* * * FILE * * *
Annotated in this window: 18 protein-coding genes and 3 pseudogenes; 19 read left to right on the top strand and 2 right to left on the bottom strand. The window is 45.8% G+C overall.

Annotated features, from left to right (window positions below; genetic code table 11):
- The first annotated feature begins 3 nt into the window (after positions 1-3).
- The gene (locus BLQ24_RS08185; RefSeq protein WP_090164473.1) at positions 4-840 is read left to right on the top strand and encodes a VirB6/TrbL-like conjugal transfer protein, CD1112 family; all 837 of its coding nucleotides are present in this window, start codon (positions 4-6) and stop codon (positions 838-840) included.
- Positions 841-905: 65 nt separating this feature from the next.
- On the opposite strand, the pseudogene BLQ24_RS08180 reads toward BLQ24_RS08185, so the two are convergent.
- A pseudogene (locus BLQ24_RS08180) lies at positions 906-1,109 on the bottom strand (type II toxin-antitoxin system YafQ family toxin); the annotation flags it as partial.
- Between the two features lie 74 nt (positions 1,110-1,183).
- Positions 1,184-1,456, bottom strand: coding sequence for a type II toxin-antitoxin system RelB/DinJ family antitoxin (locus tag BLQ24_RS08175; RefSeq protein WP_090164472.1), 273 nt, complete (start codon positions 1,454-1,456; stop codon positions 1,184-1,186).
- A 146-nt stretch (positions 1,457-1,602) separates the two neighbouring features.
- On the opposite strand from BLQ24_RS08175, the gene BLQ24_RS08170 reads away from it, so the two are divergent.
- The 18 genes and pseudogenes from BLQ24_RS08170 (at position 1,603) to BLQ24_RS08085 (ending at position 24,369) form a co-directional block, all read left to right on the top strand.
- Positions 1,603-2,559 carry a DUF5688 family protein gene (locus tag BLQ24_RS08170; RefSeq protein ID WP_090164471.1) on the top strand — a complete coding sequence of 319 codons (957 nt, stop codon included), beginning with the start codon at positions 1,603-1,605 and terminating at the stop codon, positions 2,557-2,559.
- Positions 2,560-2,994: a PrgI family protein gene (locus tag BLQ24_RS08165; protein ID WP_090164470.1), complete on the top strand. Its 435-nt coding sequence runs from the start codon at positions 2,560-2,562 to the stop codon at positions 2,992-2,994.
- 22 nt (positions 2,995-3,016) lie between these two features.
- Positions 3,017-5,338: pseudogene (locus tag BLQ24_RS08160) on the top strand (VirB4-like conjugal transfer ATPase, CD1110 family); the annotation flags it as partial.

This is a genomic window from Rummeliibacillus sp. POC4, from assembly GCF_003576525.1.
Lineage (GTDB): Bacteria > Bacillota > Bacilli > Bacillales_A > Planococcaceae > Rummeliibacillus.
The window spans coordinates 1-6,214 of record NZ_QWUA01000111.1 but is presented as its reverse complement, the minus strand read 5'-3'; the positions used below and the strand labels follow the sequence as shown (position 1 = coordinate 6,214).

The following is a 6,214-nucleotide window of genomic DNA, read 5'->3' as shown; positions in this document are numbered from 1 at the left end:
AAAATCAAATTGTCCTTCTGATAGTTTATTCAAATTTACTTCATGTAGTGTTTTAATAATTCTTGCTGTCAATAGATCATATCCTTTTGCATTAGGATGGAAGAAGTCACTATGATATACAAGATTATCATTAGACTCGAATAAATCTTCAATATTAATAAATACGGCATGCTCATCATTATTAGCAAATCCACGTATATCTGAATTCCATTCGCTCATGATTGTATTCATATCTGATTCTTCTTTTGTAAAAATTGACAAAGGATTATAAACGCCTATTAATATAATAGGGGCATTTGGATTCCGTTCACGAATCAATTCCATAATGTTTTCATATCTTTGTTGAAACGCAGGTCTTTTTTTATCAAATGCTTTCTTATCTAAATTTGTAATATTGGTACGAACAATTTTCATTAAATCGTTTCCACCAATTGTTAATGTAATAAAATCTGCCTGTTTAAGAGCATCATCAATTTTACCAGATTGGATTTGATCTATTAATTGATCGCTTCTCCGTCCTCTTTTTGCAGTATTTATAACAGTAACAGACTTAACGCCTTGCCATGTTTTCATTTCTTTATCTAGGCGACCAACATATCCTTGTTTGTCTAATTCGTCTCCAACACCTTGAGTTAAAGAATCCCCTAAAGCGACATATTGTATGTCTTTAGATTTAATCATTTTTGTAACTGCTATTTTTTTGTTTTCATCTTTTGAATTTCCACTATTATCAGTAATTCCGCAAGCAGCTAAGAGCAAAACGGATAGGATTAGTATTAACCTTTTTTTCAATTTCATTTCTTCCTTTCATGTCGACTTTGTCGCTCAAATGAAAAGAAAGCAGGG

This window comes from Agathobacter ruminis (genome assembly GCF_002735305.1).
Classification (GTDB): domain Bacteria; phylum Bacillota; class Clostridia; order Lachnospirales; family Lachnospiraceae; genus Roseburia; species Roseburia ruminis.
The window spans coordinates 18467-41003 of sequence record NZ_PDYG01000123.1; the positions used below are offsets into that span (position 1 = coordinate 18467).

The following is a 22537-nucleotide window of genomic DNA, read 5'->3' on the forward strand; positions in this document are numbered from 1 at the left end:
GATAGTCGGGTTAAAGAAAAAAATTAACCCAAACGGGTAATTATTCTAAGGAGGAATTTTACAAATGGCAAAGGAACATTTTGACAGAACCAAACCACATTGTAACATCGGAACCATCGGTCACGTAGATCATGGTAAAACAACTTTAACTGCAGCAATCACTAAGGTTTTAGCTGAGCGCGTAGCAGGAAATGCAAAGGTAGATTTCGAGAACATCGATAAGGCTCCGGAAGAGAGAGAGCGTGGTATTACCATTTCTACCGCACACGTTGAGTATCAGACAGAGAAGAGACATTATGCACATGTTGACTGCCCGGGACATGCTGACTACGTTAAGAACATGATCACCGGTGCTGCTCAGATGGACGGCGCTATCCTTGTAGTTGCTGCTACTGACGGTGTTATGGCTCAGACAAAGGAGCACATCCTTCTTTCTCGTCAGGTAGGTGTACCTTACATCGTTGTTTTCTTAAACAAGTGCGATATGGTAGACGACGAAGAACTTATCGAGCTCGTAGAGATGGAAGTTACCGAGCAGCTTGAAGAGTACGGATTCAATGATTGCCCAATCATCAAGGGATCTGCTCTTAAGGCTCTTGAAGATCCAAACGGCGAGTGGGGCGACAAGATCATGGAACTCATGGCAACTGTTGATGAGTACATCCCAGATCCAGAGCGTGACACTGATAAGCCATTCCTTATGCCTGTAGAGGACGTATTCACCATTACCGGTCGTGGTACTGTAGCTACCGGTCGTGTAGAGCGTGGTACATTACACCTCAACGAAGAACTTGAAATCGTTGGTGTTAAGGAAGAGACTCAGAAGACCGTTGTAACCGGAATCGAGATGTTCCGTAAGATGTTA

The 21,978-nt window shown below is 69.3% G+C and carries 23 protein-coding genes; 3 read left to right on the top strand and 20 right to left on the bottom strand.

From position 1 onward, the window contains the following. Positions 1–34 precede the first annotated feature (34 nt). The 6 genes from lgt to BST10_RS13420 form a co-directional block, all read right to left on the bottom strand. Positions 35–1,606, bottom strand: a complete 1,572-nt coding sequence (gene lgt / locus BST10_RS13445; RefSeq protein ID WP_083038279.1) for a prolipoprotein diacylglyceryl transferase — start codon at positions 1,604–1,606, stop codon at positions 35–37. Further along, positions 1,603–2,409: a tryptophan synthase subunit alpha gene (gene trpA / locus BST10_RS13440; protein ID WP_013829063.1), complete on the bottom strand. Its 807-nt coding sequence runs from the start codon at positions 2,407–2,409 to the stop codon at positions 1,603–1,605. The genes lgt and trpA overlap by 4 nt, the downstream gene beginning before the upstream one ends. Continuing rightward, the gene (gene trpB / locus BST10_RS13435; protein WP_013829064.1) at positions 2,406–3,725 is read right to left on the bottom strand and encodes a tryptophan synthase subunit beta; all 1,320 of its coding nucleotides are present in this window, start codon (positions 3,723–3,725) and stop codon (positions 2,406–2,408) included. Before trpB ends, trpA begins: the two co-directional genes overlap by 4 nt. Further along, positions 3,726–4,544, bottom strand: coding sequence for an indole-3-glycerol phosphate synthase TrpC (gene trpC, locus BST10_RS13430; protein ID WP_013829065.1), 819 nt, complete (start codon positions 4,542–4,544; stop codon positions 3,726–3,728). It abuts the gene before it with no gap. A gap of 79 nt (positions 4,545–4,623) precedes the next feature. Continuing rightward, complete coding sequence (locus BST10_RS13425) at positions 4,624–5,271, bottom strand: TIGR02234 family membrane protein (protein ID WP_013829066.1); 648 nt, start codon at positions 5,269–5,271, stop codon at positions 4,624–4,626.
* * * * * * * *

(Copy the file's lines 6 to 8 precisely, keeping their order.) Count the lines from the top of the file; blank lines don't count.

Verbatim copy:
- On the opposite strand, the pseudogene BLQ24_RS08180 reads toward BLQ24_RS08185, so the two are convergent.
- A pseudogene (locus BLQ24_RS08180) lies at positions 906-1,109 on the bottom strand (type II toxin-antitoxin system YafQ family toxin); the annotation flags it as partial.
- Between the two features lie 74 nt (positions 1,110-1,183).